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    I'm fully agreeing he was the better player lol. I'm just saying, it was within my grasp. I think 6 months ago he would of shut me out completely like 6-1 6-0 or something.
     
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  14. S&V-not_dead_yet

    S&V-not_dead_yet Legend

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    +1

    It's like that scene from *Star Trek: Wrath of Khan* where Spock observes that Khan appeared to think only in two dimensions. Tennis players get stuck thinking only in terms of lateral movement and fail to experiment with longitudinal movement as well as ball height.

    As the philosophy goes, find out what your opponent doesn't like and give him as much of that as you can [without completely destroying your own game, of course].
     
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  15. styksnstryngs

    styksnstryngs Professional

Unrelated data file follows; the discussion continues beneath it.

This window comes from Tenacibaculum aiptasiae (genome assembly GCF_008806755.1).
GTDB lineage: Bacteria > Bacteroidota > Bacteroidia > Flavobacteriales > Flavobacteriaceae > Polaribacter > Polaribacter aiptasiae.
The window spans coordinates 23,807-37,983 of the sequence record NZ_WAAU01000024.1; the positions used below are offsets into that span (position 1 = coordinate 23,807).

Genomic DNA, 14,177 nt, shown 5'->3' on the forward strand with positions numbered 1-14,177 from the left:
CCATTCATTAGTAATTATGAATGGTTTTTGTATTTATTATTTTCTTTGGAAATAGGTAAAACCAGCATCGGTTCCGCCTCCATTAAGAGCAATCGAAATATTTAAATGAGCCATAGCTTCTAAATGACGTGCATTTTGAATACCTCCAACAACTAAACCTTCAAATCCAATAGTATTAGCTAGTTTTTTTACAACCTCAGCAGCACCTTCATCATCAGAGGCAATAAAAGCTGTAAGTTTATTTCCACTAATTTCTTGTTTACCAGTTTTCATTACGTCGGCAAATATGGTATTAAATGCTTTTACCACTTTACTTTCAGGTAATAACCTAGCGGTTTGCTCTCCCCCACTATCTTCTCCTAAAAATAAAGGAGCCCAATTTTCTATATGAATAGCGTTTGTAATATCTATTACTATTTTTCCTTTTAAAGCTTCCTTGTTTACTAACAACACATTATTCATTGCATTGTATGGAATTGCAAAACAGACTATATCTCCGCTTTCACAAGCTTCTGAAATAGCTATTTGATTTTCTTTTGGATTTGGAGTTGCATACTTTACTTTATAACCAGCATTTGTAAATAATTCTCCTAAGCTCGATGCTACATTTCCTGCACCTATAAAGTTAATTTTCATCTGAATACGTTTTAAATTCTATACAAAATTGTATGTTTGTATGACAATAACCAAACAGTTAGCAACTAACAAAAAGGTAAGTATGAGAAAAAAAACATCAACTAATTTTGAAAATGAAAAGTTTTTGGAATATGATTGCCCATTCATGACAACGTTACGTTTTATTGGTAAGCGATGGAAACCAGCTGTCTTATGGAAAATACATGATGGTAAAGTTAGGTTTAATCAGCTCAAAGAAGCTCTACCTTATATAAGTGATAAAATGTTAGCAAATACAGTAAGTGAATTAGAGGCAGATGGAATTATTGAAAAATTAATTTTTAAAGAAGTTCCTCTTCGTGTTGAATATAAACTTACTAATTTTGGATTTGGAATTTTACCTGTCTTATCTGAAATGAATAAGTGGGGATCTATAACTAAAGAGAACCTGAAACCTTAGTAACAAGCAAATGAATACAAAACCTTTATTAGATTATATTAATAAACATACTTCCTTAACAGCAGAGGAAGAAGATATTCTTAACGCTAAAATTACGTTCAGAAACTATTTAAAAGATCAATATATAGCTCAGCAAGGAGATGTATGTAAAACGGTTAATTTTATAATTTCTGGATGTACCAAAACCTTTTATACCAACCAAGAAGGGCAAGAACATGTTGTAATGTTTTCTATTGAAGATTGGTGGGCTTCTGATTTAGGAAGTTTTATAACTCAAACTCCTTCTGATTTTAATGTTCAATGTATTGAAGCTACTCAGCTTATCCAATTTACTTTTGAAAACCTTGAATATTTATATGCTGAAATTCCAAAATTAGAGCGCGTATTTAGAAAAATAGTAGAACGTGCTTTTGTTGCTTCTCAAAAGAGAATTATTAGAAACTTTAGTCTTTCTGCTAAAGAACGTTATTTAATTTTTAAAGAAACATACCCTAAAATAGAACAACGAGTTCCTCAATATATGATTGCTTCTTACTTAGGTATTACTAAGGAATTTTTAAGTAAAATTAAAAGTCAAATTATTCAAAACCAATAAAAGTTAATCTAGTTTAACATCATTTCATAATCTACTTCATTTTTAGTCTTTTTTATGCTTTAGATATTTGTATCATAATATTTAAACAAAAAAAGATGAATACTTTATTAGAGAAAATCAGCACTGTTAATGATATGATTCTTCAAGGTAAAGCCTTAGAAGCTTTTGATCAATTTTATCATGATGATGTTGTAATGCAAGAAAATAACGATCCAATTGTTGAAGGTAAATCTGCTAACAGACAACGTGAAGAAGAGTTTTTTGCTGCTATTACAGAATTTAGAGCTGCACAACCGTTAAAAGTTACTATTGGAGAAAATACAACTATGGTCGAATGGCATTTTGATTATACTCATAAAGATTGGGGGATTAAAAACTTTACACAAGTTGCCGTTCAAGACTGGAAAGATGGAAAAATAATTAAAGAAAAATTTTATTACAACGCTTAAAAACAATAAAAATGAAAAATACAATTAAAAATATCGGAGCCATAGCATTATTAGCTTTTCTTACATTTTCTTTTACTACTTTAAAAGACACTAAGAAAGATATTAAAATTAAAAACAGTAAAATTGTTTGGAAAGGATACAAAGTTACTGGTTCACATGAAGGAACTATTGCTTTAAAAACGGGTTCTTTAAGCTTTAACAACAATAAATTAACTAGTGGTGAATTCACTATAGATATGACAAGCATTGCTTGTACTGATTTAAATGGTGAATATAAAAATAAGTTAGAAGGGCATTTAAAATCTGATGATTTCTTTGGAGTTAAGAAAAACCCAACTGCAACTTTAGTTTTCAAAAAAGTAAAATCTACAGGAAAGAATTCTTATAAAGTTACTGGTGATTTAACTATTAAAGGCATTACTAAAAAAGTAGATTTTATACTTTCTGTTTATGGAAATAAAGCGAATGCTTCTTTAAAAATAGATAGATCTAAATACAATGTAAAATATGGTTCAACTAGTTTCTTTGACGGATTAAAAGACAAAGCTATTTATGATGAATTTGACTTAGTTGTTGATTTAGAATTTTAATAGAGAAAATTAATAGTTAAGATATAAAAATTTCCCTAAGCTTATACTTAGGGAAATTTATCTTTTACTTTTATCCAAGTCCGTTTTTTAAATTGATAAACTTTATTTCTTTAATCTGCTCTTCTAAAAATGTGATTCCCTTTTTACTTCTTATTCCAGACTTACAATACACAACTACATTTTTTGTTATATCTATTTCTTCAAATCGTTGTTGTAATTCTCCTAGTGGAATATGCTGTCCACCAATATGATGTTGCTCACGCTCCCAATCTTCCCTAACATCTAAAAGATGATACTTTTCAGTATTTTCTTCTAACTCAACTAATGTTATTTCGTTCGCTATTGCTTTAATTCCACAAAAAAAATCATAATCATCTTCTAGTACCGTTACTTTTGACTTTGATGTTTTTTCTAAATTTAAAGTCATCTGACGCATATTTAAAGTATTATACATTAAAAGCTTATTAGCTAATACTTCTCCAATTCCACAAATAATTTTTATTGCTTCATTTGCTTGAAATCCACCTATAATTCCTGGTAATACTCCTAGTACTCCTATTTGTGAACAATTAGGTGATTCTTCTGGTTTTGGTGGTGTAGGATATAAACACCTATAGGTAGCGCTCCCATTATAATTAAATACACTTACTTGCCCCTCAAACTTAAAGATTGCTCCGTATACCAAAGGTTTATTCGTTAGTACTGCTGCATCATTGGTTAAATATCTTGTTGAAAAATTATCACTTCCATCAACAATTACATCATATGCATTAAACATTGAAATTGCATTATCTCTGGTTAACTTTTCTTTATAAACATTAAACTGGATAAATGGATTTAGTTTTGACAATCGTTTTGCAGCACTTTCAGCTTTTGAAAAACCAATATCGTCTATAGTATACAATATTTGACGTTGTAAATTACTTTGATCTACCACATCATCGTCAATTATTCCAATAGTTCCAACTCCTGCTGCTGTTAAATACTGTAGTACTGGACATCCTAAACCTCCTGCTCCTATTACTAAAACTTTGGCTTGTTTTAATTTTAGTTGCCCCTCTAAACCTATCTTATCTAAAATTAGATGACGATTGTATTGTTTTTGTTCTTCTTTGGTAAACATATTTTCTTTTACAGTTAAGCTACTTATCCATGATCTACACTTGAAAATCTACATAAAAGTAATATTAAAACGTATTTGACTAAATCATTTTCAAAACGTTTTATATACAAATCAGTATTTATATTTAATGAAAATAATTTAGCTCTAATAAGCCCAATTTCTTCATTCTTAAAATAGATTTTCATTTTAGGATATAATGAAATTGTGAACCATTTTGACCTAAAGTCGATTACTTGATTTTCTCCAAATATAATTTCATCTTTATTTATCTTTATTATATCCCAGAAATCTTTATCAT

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    Look, if you don't want to drastically change your game style, which is imo the right move (to keep your game) then all you can do is steadily improve, work harder than the guy next to you. I just lost a tough final today in the third set tiebreaker, and three hours later I bandaged up my hands for more practice because I knew exactly what I had to work on to round out my game.
     
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  16. S&V-not_dead_yet

    S&V-not_dead_yet Legend

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    Which was...?
     
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  17. NuBas

    NuBas Hall of Fame

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    Without a video its kind of hard to give specific advice. Reason you lost could be many including footwork, nerves, errors, or whatever but another thing is when a person is in the zone or finds their game and it clicks then its hard to get them off balanced. That particular day, I guess your opponent was more in the zone than you, his game clicked and yours did not. Maybe because it was that particular day or because simply you were not as strong of a player as you thought. Your self belief is there, now just make things click.